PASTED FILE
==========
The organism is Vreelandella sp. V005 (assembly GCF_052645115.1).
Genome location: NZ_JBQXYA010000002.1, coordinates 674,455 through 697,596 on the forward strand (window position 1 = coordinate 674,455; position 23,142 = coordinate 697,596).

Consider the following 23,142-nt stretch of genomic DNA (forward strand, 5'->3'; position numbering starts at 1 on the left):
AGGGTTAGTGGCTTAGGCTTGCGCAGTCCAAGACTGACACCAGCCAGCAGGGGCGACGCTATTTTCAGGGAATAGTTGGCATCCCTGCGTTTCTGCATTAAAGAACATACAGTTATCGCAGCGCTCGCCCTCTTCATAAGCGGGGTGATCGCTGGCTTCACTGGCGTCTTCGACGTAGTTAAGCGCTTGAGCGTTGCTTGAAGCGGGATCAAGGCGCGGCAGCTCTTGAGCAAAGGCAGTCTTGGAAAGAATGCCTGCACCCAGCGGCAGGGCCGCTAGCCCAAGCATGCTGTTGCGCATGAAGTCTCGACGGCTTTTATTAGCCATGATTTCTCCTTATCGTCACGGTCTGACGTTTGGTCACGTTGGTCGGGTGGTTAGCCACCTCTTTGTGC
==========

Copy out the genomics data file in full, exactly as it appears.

The organism is Vreelandella sp. V005 (assembly GCF_052645115.1).
Genome location: NZ_JBQXYA010000002.1, coordinates 674,455 through 697,596 on the forward strand (window position 1 = coordinate 674,455; position 23,142 = coordinate 697,596).

Consider the following 23,142-nt stretch of genomic DNA (forward strand, 5'->3'; position numbering starts at 1 on the left):
AGGGTTAGTGGCTTAGGCTTGCGCAGTCCAAGACTGACACCAGCCAGCAGGGGCGACGCTATTTTCAGGGAATAGTTGGCATCCCTGCGTTTCTGCATTAAAGAACATACAGTTATCGCAGCGCTCGCCCTCTTCATAAGCGGGGTGATCGCTGGCTTCACTGGCGTCTTCGACGTAGTTAAGCGCTTGAGCGTTGCTTGAAGCGGGATCAAGGCGCGGCAGCTCTTGAGCAAAGGCAGTCTTGGAAAGAATGCCTGCACCCAGCGGCAGGGCCGCTAGCCCAAGCATGCTGTTGCGCATGAAGTCTCGACGGCTTTTATTAGCCATGATTTCTCCTTATCGTCACGGTCTGACGTTTGGTCACGTTGGTCGGGTGGTTAGCCACCTCTTTGTGC